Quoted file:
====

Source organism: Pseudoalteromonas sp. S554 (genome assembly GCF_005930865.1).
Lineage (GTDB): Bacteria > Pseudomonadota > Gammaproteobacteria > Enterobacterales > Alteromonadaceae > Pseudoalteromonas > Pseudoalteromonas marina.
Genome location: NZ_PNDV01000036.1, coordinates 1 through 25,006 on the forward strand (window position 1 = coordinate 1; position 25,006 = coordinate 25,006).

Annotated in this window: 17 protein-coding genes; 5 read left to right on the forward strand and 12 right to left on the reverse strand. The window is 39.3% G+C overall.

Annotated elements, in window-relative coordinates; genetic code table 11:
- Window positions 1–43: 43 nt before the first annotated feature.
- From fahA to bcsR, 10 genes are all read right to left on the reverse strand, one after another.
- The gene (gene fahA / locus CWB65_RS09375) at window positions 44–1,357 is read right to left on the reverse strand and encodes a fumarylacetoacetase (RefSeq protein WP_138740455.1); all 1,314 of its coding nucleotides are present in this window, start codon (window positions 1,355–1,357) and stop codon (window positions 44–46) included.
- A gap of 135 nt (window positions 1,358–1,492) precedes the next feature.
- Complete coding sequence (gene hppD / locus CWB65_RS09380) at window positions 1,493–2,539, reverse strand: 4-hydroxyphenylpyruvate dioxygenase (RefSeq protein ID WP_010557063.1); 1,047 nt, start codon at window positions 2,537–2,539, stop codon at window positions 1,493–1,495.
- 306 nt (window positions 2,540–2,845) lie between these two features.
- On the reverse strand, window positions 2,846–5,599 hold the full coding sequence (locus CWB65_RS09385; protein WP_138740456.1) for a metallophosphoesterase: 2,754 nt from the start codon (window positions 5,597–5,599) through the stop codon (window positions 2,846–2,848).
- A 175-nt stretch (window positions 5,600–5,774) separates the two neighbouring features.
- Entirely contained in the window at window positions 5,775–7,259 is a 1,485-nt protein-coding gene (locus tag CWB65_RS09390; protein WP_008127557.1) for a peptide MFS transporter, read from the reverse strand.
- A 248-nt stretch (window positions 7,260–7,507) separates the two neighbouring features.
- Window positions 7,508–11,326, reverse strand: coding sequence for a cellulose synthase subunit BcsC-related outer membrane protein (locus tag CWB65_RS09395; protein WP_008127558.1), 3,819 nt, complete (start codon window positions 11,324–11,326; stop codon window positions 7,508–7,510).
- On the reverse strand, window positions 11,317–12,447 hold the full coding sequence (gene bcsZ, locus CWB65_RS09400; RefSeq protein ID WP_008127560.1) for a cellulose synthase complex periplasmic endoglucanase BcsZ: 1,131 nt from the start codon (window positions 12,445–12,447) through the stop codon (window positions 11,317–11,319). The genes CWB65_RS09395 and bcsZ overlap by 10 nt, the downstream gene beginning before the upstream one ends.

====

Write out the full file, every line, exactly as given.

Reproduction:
Source organism: Pseudoalteromonas sp. S554 (genome assembly GCF_005930865.1).
Lineage (GTDB): Bacteria > Pseudomonadota > Gammaproteobacteria > Enterobacterales > Alteromonadaceae > Pseudoalteromonas > Pseudoalteromonas marina.
Genome location: NZ_PNDV01000036.1, coordinates 1 through 25,006 on the forward strand (window position 1 = coordinate 1; position 25,006 = coordinate 25,006).

Annotated in this window: 17 protein-coding genes; 5 read left to right on the forward strand and 12 right to left on the reverse strand. The window is 39.3% G+C overall.

Annotated elements, in window-relative coordinates; genetic code table 11:
- Window positions 1–43: 43 nt before the first annotated feature.
- From fahA to bcsR, 10 genes are all read right to left on the reverse strand, one after another.
- The gene (gene fahA / locus CWB65_RS09375) at window positions 44–1,357 is read right to left on the reverse strand and encodes a fumarylacetoacetase (RefSeq protein WP_138740455.1); all 1,314 of its coding nucleotides are present in this window, start codon (window positions 1,355–1,357) and stop codon (window positions 44–46) included.
- A gap of 135 nt (window positions 1,358–1,492) precedes the next feature.
- Complete coding sequence (gene hppD / locus CWB65_RS09380) at window positions 1,493–2,539, reverse strand: 4-hydroxyphenylpyruvate dioxygenase (RefSeq protein ID WP_010557063.1); 1,047 nt, start codon at window positions 2,537–2,539, stop codon at window positions 1,493–1,495.
- 306 nt (window positions 2,540–2,845) lie between these two features.
- On the reverse strand, window positions 2,846–5,599 hold the full coding sequence (locus CWB65_RS09385; protein WP_138740456.1) for a metallophosphoesterase: 2,754 nt from the start codon (window positions 5,597–5,599) through the stop codon (window positions 2,846–2,848).
- A 175-nt stretch (window positions 5,600–5,774) separates the two neighbouring features.
- Entirely contained in the window at window positions 5,775–7,259 is a 1,485-nt protein-coding gene (locus tag CWB65_RS09390; protein WP_008127557.1) for a peptide MFS transporter, read from the reverse strand.
- A 248-nt stretch (window positions 7,260–7,507) separates the two neighbouring features.
- Window positions 7,508–11,326, reverse strand: coding sequence for a cellulose synthase subunit BcsC-related outer membrane protein (locus tag CWB65_RS09395; protein WP_008127558.1), 3,819 nt, complete (start codon window positions 11,324–11,326; stop codon window positions 7,508–7,510).
- On the reverse strand, window positions 11,317–12,447 hold the full coding sequence (gene bcsZ, locus CWB65_RS09400; RefSeq protein ID WP_008127560.1) for a cellulose synthase complex periplasmic endoglucanase BcsZ: 1,131 nt from the start codon (window positions 12,445–12,447) through the stop codon (window positions 11,317–11,319). The genes CWB65_RS09395 and bcsZ overlap by 10 nt, the downstream gene beginning before the upstream one ends.